As you would expect, I hold no brief for any Serbian, Muslim or Croatian thug, and it seems likely that Karadzic, like some other Serbs, Muslims and Croats, was responsible for a series of crimes. That said, I am well aware of the biases of this U.S.-financed court which was not established in the disinterested pursuit of justice but to promote the interests of the United States and major European powers in the Balkans. Hence the selectivity of their prosecutions and the way in which questionable evidence is all too readily accepted as the truth.
Craig J Bolton - 7/24/2008
To re-emphasize an important point in that comment, it is amazing, and not at all delightful, that some historians with a certain orientation seem to always be fascinated by "the numbers game" with respect to these sorts of incidents.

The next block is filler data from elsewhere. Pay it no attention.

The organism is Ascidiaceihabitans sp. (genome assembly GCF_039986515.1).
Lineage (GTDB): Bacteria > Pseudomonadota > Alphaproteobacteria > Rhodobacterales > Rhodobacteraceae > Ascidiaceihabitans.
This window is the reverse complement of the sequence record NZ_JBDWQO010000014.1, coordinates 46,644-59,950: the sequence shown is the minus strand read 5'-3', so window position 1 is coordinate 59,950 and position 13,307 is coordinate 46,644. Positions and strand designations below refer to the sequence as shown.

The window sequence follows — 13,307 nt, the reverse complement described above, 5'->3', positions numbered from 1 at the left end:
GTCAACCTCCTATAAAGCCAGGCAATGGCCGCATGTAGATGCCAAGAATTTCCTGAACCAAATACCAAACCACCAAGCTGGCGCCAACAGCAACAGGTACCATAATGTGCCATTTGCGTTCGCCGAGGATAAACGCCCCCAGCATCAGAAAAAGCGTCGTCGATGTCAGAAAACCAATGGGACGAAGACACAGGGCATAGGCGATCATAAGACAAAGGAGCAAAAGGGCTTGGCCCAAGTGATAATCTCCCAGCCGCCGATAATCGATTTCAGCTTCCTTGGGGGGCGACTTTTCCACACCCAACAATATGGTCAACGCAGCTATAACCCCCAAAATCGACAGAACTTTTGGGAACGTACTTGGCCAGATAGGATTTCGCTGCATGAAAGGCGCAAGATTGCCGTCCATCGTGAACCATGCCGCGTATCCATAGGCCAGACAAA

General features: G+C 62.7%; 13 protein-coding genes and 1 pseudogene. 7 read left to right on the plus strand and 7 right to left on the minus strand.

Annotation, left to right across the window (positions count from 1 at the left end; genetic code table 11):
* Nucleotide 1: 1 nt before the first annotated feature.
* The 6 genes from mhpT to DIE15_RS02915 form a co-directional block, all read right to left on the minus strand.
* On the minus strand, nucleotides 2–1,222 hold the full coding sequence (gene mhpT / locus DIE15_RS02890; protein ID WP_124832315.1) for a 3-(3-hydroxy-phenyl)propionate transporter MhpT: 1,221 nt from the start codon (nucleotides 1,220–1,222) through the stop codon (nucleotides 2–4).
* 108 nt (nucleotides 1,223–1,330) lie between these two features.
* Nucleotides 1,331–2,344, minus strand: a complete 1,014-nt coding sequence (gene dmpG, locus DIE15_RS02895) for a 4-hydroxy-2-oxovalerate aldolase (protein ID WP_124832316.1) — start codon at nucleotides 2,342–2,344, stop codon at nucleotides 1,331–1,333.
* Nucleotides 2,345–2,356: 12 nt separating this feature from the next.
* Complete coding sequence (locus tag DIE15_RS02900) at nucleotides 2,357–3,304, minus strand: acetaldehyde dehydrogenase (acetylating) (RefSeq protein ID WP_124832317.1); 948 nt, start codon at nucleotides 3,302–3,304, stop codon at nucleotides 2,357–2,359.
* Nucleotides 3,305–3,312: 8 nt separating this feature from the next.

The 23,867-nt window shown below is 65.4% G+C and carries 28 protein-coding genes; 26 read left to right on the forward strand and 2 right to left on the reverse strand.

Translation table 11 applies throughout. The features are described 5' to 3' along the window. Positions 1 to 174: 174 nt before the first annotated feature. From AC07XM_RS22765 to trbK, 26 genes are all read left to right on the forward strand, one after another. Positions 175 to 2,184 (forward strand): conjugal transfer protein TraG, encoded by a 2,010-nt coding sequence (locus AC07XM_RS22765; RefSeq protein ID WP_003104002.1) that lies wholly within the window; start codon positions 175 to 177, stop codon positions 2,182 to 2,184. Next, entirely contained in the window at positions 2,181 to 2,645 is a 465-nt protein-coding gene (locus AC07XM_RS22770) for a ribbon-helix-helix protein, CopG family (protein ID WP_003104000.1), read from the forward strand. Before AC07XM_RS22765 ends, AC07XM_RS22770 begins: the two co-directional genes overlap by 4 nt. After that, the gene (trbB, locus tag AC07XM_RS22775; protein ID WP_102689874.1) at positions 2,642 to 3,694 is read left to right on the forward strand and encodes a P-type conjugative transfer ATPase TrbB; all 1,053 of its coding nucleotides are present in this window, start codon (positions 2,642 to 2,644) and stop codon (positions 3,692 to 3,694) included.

Were "only" 3 million Jews killed in the Holocaust rather than 6 million [with the rest escaping, presumably into outer space or the 5th dimension]? It seems to make a great deal of difference to some people. Mass murder without any civilized rationale is so much better if the numbers are just reduced somewhat.[not]
Steve Kowalski - 7/23/2008
It is not just the English newspapers that have published these numbers - they have generally been quoted around the world, including by International bodies. This does not mean that they are right or that Diana Johnstone is wrong. However, when we look at her reasons for disagreement with them, this seems largely to consist of the number of bodies that have been recovered. We need to consider, whether, in the circumstances, this is a particularly reliable way of assessing the death toll. Anyway, no matter - whether 3000 or 8000, the number still represent a horrifying incident.
The more interesting part of her story is that this was not really the massacre of innocent people. Rather there was a war going on. The Bosnians had first done nasty things to the Serbs and the western world has tampered with the story so as to justify armed intervention by NATO on the Muslims' behalf.